• Carrie

Living Through Mania

Being bipolar sucks. I know before I accepted my diagnosis I didn’t think that my manic phases were a big deal because basically, mania is the level the world prefers we work at. I felt super productive and active. I had the energy to perform great at my super stressful and fast paced job, all while not being too tired to exercise my heart out when I got home. I was losing weight and stretching myself thin every single day…I was doing the socially acceptable thing. The depression, on the other hand, didn’t have the same socially acceptable effect, what a surprise!

During my manic phases I typically talked nonstop and had a very hard time controlling the topic I was talking about. However, I would typically find the humor in everything and make people laugh and feel jealous because they thought I was so happy. People thought that I never got sad, until they hung around me for a long time. Then they would see me drop. They would see me come into work with no expression, no happiness, no fast talking, and no energy. They really acted more annoyed with me when I was feeling depressed. I felt like people preferred the manic me, even though I could feel my hyper, manic energy stepping on the nerves of some people. I felt drained being so up and then crashing so hard.

After getting my medicine under control and finding what works for me, my manic phases have leveled out. I’m not on the roller coaster of emotions that I was once on. I am able to calculate my actions and behaviors and typically calm myself down in a stressful situation. I don’t feel the need to talk constantly or have sudden shifts in moods. I don't feel the urge to self-medicate with alcohol or pain pills just to calm myself down. Instead, I'm more of a steady type of person. Emotional, of course, passionate, definitely...but swinging way back and forth on a swing of drastic I am still productive, but in a healthier frame of mind.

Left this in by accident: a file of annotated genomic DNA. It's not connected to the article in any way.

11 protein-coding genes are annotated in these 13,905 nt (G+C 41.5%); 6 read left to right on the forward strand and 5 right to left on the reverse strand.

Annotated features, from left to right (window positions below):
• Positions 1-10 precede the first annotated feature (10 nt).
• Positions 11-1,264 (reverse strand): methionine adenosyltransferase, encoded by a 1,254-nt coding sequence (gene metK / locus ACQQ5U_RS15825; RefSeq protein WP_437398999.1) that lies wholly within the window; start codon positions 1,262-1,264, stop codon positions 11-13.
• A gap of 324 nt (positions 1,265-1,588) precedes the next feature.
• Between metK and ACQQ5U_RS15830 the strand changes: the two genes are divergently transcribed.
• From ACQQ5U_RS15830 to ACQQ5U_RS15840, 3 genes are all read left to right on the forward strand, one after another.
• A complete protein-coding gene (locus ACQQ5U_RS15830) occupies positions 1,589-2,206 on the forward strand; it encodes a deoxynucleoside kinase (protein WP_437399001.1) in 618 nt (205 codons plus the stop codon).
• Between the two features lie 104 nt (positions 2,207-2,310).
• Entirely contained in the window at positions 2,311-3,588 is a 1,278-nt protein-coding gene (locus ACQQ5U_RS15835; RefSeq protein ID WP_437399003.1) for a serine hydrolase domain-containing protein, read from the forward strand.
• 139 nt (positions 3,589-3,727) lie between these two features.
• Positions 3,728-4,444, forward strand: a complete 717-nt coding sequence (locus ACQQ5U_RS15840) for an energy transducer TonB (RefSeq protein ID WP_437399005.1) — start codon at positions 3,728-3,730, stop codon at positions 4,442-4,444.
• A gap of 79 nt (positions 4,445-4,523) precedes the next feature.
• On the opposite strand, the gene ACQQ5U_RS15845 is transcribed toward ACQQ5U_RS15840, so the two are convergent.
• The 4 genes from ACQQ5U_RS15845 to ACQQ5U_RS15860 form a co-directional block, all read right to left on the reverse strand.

The weird thing about mania, and the main point I want to highlight, is that sometimes (depending on the level) it can be socially accepted, and even perpetuated. The scary part about this is that mania is a very unhealthy mindset to live in. It may seem very productive, in fact a ton of people, including myself, didn't see it as a problem while juggling a full-time job, full-time school and full-time self-reliance. But honestly, that type of manic mind has lead me to places I've never wanted to travel to. If you're bipolar, please remember that mania may be exhilarating and seem very fun..but it never ends in a good place. Take your medication, go to therapy, and remind yourself that you do not need to be manic to live your best life.

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